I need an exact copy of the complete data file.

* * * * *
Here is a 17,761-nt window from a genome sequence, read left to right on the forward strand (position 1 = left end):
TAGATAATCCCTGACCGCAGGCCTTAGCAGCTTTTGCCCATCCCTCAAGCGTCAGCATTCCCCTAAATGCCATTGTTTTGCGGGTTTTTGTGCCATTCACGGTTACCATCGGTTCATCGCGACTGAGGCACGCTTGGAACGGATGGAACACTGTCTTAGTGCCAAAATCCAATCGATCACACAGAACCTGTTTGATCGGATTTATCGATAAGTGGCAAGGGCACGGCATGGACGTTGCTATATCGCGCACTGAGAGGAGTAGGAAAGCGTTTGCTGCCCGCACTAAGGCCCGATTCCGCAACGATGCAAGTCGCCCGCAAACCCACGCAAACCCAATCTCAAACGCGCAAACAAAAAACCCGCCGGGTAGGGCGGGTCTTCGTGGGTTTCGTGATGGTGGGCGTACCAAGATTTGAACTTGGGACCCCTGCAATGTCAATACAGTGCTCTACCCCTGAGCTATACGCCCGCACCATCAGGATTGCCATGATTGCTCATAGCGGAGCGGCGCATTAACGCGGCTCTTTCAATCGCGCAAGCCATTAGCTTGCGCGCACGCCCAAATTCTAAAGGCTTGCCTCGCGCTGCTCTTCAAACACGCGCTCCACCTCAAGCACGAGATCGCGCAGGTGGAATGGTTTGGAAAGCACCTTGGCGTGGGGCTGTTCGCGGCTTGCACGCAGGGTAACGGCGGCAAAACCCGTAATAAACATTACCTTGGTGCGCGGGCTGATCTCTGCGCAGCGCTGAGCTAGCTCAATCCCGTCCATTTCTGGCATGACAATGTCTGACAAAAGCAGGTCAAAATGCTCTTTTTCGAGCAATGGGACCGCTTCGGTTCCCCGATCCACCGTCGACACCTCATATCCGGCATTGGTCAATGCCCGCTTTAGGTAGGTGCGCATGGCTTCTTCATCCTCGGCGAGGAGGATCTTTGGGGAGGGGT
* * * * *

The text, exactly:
Here is a 17,761-nt window from a genome sequence, read left to right on the forward strand (position 1 = left end):
TAGATAATCCCTGACCGCAGGCCTTAGCAGCTTTTGCCCATCCCTCAAGCGTCAGCATTCCCCTAAATGCCATTGTTTTGCGGGTTTTTGTGCCATTCACGGTTACCATCGGTTCATCGCGACTGAGGCACGCTTGGAACGGATGGAACACTGTCTTAGTGCCAAAATCCAATCGATCACACAGAACCTGTTTGATCGGATTTATCGATAAGTGGCAAGGGCACGGCATGGACGTTGCTATATCGCGCACTGAGAGGAGTAGGAAAGCGTTTGCTGCCCGCACTAAGGCCCGATTCCGCAACGATGCAAGTCGCCCGCAAACCCACGCAAACCCAATCTCAAACGCGCAAACAAAAAACCCGCCGGGTAGGGCGGGTCTTCGTGGGTTTCGTGATGGTGGGCGTACCAAGATTTGAACTTGGGACCCCTGCAATGTCAATACAGTGCTCTACCCCTGAGCTATACGCCCGCACCATCAGGATTGCCATGATTGCTCATAGCGGAGCGGCGCATTAACGCGGCTCTTTCAATCGCGCAAGCCATTAGCTTGCGCGCACGCCCAAATTCTAAAGGCTTGCCTCGCGCTGCTCTTCAAACACGCGCTCCACCTCAAGCACGAGATCGCGCAGGTGGAATGGTTTGGAAAGCACCTTGGCGTGGGGCTGTTCGCGGCTTGCACGCAGGGTAACGGCGGCAAAACCCGTAATAAACATTACCTTGGTGCGCGGGCTGATCTCTGCGCAGCGCTGAGCTAGCTCAATCCCGTCCATTTCTGGCATGACAATGTCTGACAAAAGCAGGTCAAAATGCTCTTTTTCGAGCAATGGGACCGCTTCGGTTCCCCGATCCACCGTCGACACCTCATATCCGGCATTGGTCAATGCCCGCTTTAGGTAGGTGCGCATGGCTTCTTCATCCTCGGCGAGGAGGATCTTTGGGGAGGGGT